If the HSM-er really has close look at his real requirements and expectations and uses the bearing manufacturers selection criteria to advantage, he will quite probably get a very serviceable bearing for his expected loads and times at a very much cheaper cost but just as effective as the more expensive "replace old for new" bearing/s.

As a matter of practice, I replace old bearings with new - always on important stuff and only very occasionally otherwise. Bearings are pretty cheap mostly.

To get the very best out of a bearing, it is MOST important that it be installed - and where, when and if necessary, lubricated - strictly in accordance with the manufacturers instructions.

There is only one thing worse than having to change or remove/replace bearings once and that is having to do it again!!

moe1942
04-05-2009, 11:49 AM
Bearing application dictates bearing lube. My lawn tractor will go forever with Lithium in the wheel bearings. I greased many aircraft wheel bearings and there are specifics on type and amount of grease. The saying one size fits all doesn't apply to bearings.

pcarpenter
04-06-2009, 02:03 PM
Indeed, grease is a base oil plus a thickner...these can be synthetic (both the oil and the thickener) or a petroleum oil with a lithium soap or clay thickener (plus some others). The base oil has some viscosity that is appropriate as the job is done and the thickeners also are available in varius NLGI "thicknesses". We tend to think of using an NLGI grade 2 grease (common thickness for automotive chassis grease) as defining the grease, but really the thickness of the base oil is also important. The notion that "grease is grease" is nonsense. For many applications (automotive chassis fittings comes to mind), its somewhat less critical.

Motor or spindle bearings are much more critical because you are trying to use a lubricant in a thick base to lubricate something that moves much faster and repetitively than say a ball joint. As such, its important to use a lubricant with the appropriate viscosity of the base oil as well as the soap thickener.

Since grease does work by releasing its base oil for lubrication, as its worked, its important to use the right stuff for the job and not treat the thickness of the compound as a measure of the thickness of the lubricating oil it contains. Often the operating environment effects the needed thickness for the thickener so that heat does not allow the oil to separate too easily. Likewise, if its too thick in a cold environment, it will not move as it should and creates inefficiency. One of the up-sides to synthetics is that their base oils and thickeners are not as badly effected by cold temps and they are less apt to go from the right viscosity to "molasses in January" consistency.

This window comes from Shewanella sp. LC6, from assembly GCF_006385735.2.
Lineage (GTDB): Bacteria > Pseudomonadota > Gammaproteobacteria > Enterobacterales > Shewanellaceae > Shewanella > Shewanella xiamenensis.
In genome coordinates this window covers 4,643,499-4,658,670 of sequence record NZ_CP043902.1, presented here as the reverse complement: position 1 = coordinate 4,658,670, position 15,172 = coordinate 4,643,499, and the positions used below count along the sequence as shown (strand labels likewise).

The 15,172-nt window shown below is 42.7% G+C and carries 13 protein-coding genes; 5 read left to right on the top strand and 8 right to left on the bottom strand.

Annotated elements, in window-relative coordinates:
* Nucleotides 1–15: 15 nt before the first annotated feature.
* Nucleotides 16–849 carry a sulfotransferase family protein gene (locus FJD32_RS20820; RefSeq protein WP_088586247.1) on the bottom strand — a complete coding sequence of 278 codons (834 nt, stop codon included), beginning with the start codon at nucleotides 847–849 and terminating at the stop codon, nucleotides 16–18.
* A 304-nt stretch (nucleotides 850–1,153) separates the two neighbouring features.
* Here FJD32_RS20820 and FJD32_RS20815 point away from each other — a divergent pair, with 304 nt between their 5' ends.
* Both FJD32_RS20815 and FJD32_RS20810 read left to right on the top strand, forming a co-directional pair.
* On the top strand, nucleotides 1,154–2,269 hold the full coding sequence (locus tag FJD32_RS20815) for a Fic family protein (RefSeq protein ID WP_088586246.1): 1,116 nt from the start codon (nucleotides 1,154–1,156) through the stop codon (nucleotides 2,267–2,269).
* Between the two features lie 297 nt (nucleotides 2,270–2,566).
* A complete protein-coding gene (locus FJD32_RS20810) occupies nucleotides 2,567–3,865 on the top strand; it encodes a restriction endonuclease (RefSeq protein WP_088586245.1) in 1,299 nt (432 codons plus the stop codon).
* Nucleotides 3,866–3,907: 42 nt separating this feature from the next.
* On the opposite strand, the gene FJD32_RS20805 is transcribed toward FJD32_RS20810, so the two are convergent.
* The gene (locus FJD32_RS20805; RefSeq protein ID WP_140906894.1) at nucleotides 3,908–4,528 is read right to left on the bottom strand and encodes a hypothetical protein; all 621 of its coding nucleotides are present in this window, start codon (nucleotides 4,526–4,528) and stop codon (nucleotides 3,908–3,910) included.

As was already stated, too much grease in a medium or high speed bearing creates heat. Heat means expansion of the componenets, a change in their fit and eventually brinnelling of the balls and races etc. In a machine spindle, for example, there may not be a good way to radiate this heat as with say an automotive spindle with air flow and a brake drum or rotor. In short, if some is good, more is not necessarily better.

Paul

lazlo
04-06-2009, 02:06 PM
Rules of thumb for fresh grease pack in precision ball bearing.

#2 Pack no more than 1/3 the volume between races.

That's what all the bearing manuals say: grease no more than 1/3 of the total volume of the race.

The Barden manual actually suggests injecting the grease from 12 to 4 O'Clock on the bearing race (i.e., 1/3rd) and spinning the races to distribute the grease.

gregl
04-06-2009, 10:29 PM
Thanks for all the good info. The incident that raised the question was the failure of the upper steering col. bearing in my F250. It would seem to me that said bearing has little stress on it, certainly not from high speed use (I don't spin donuts in the truck!). The replacement bearings look like they were held over the grease pot for a few seconds before being packaged. I figured that Ford knows how much and what kind of grease should be in there (perhaps not -- this is the only time I've ever had such a failure in over 40 years of driving). I resisted the temptation to add more grease.

An aside, these bearings look really cheezy and under-designed with sheet metal inner and outer races. I thought about replacing them with something better from the bearing house, but of course, they're not a standard size.

Fasttrack
04-07-2009, 12:56 AM
The problem was not with the grease pack. The problem was the fact that it was installed in a Ford. :D